Normal walking and running have a certain degree of vertical oscillation, but we do not want too much, we want the body to move along mostly horizontal path but we do need some dampening of impact loads. We do not want to waste too much energy bouncing up and down. This is mitigated quite a bit by hip and knee flexion, the knee is well positioned to do this the easiest in many cases. Pronation and ankle dorsiflexion do dampen loads as well.
Ivo and I just recorded a class on leg length discrepancies. Here are some factors to keep in mind if there is even the smallest leg length discrepancy, anatomic or functional.
-the short leg may hyperextend at the knee , externally rotate at the hip, as well as supinate the foot (this supination is relative ankle plantarflexion, which can set up increased protective tone in calf complex and reduced strength and exposure to anterior compartment).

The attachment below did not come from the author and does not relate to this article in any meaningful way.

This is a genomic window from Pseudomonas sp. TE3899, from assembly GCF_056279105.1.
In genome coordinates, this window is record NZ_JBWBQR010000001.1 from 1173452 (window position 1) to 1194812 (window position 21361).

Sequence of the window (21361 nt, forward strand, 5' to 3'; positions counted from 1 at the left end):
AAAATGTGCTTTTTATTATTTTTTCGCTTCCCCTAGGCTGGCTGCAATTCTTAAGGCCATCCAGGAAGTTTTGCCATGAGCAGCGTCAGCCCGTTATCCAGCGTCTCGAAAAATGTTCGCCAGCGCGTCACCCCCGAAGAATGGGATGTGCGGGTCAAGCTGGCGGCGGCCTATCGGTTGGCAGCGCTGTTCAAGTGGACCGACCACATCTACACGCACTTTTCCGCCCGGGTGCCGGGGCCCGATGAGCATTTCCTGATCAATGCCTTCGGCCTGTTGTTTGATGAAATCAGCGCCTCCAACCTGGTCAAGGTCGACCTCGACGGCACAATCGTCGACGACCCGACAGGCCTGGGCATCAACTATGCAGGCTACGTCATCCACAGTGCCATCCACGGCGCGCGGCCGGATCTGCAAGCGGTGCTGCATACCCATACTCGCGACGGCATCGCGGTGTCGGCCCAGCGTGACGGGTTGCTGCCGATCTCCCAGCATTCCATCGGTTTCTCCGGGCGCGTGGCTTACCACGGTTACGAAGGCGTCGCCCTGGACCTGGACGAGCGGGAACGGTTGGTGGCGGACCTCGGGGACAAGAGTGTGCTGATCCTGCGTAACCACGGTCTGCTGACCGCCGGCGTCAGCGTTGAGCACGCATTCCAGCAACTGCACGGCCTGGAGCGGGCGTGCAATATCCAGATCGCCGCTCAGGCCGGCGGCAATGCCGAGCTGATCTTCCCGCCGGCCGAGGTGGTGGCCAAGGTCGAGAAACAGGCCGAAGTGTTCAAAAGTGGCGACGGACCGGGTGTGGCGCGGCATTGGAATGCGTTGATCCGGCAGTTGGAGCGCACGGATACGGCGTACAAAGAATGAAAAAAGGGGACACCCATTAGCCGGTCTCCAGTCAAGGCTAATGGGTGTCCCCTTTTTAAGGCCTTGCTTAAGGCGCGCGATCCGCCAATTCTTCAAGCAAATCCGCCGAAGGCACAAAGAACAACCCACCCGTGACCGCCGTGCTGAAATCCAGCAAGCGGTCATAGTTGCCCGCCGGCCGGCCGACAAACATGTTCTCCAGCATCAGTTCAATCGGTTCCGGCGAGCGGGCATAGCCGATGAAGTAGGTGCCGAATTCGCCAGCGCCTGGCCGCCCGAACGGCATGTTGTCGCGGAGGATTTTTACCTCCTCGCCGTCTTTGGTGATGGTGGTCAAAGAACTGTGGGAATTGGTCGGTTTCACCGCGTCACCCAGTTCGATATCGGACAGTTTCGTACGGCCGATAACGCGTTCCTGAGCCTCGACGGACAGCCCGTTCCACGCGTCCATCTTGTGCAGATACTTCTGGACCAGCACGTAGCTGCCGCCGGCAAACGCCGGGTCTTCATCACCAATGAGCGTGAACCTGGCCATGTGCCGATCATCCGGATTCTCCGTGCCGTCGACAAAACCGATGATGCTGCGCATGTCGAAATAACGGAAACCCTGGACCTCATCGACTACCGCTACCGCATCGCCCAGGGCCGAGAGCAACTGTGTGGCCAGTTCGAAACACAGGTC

-the long leg side may knee flex , internally rotate at the hip, and as well as pronate at the foot (this is relative ankle Dorsiflexion)
Both of these scenarios can be going on at the same time on either leg, or it can be only on one leg. We are not perfectly symmetrical organisms, so these things can set up to help us run and walk more effortlessly, to compensate to get the head and neck properly positioned (normalizing the visual and vestibular centers on the horizon) for balance and movement through the 3 cardinal planes, and to compensate around challenging anatomy or biomechanics.
This is a complex machine, with infinite abilities to compensate and cope. But what we see is the compensation, not the problem. The joint range losses in one joint, the excesses in another, the weakness in one area, the over protection in another, the failure to tolerate loads in another, are all ways of coping and keeping us moving, . . . . . . but sometimes at a cost. . . . . pain.
shawn and ivo, the gait guys